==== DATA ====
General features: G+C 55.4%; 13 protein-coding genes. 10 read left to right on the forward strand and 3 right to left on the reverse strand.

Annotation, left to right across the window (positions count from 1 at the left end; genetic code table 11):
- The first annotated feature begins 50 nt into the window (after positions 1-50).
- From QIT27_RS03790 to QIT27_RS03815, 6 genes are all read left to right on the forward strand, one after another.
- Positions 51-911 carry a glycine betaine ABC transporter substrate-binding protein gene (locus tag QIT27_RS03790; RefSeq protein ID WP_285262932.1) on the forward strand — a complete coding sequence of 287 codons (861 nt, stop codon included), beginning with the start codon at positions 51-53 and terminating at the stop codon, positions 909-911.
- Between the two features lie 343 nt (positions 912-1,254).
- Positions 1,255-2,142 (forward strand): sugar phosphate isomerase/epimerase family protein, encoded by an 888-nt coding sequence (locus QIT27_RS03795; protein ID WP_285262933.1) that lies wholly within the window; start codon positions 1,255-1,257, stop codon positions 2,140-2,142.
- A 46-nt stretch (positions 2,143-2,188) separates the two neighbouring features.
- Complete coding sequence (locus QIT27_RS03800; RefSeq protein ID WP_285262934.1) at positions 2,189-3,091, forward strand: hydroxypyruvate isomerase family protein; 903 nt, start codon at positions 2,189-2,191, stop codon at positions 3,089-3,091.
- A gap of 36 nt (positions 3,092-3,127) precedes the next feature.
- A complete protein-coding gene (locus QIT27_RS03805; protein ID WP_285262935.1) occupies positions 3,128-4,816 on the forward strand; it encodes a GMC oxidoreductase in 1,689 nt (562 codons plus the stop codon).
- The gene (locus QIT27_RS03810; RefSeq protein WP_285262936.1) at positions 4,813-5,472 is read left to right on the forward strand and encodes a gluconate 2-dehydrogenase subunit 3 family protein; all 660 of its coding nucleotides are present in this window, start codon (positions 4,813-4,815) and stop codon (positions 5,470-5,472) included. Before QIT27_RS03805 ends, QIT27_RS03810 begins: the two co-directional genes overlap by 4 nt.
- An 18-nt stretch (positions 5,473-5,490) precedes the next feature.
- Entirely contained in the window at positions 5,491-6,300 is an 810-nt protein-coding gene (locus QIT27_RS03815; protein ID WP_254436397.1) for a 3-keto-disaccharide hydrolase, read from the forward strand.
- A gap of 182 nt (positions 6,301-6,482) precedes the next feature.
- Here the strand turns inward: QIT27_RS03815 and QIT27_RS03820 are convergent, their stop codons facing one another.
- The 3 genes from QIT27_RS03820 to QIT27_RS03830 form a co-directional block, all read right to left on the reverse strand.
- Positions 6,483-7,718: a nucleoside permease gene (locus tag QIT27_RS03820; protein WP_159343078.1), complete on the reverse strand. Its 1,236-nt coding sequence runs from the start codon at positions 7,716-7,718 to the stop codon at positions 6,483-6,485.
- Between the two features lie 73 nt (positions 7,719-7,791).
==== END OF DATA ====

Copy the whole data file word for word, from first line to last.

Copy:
General features: G+C 55.4%; 13 protein-coding genes. 10 read left to right on the forward strand and 3 right to left on the reverse strand.

Annotation, left to right across the window (positions count from 1 at the left end; genetic code table 11):
- The first annotated feature begins 50 nt into the window (after positions 1-50).
- From QIT27_RS03790 to QIT27_RS03815, 6 genes are all read left to right on the forward strand, one after another.
- Positions 51-911 carry a glycine betaine ABC transporter substrate-binding protein gene (locus tag QIT27_RS03790; RefSeq protein ID WP_285262932.1) on the forward strand — a complete coding sequence of 287 codons (861 nt, stop codon included), beginning with the start codon at positions 51-53 and terminating at the stop codon, positions 909-911.
- Between the two features lie 343 nt (positions 912-1,254).
- Positions 1,255-2,142 (forward strand): sugar phosphate isomerase/epimerase family protein, encoded by an 888-nt coding sequence (locus QIT27_RS03795; protein ID WP_285262933.1) that lies wholly within the window; start codon positions 1,255-1,257, stop codon positions 2,140-2,142.
- A 46-nt stretch (positions 2,143-2,188) separates the two neighbouring features.
- Complete coding sequence (locus QIT27_RS03800; RefSeq protein ID WP_285262934.1) at positions 2,189-3,091, forward strand: hydroxypyruvate isomerase family protein; 903 nt, start codon at positions 2,189-2,191, stop codon at positions 3,089-3,091.
- A gap of 36 nt (positions 3,092-3,127) precedes the next feature.
- A complete protein-coding gene (locus QIT27_RS03805; protein ID WP_285262935.1) occupies positions 3,128-4,816 on the forward strand; it encodes a GMC oxidoreductase in 1,689 nt (562 codons plus the stop codon).
- The gene (locus QIT27_RS03810; RefSeq protein WP_285262936.1) at positions 4,813-5,472 is read left to right on the forward strand and encodes a gluconate 2-dehydrogenase subunit 3 family protein; all 660 of its coding nucleotides are present in this window, start codon (positions 4,813-4,815) and stop codon (positions 5,470-5,472) included. Before QIT27_RS03805 ends, QIT27_RS03810 begins: the two co-directional genes overlap by 4 nt.
- An 18-nt stretch (positions 5,473-5,490) precedes the next feature.
- Entirely contained in the window at positions 5,491-6,300 is an 810-nt protein-coding gene (locus QIT27_RS03815; protein ID WP_254436397.1) for a 3-keto-disaccharide hydrolase, read from the forward strand.
- A gap of 182 nt (positions 6,301-6,482) precedes the next feature.
- Here the strand turns inward: QIT27_RS03815 and QIT27_RS03820 are convergent, their stop codons facing one another.
- The 3 genes from QIT27_RS03820 to QIT27_RS03830 form a co-directional block, all read right to left on the reverse strand.
- Positions 6,483-7,718: a nucleoside permease gene (locus tag QIT27_RS03820; protein WP_159343078.1), complete on the reverse strand. Its 1,236-nt coding sequence runs from the start codon at positions 7,716-7,718 to the stop codon at positions 6,483-6,485.
- Between the two features lie 73 nt (positions 7,719-7,791).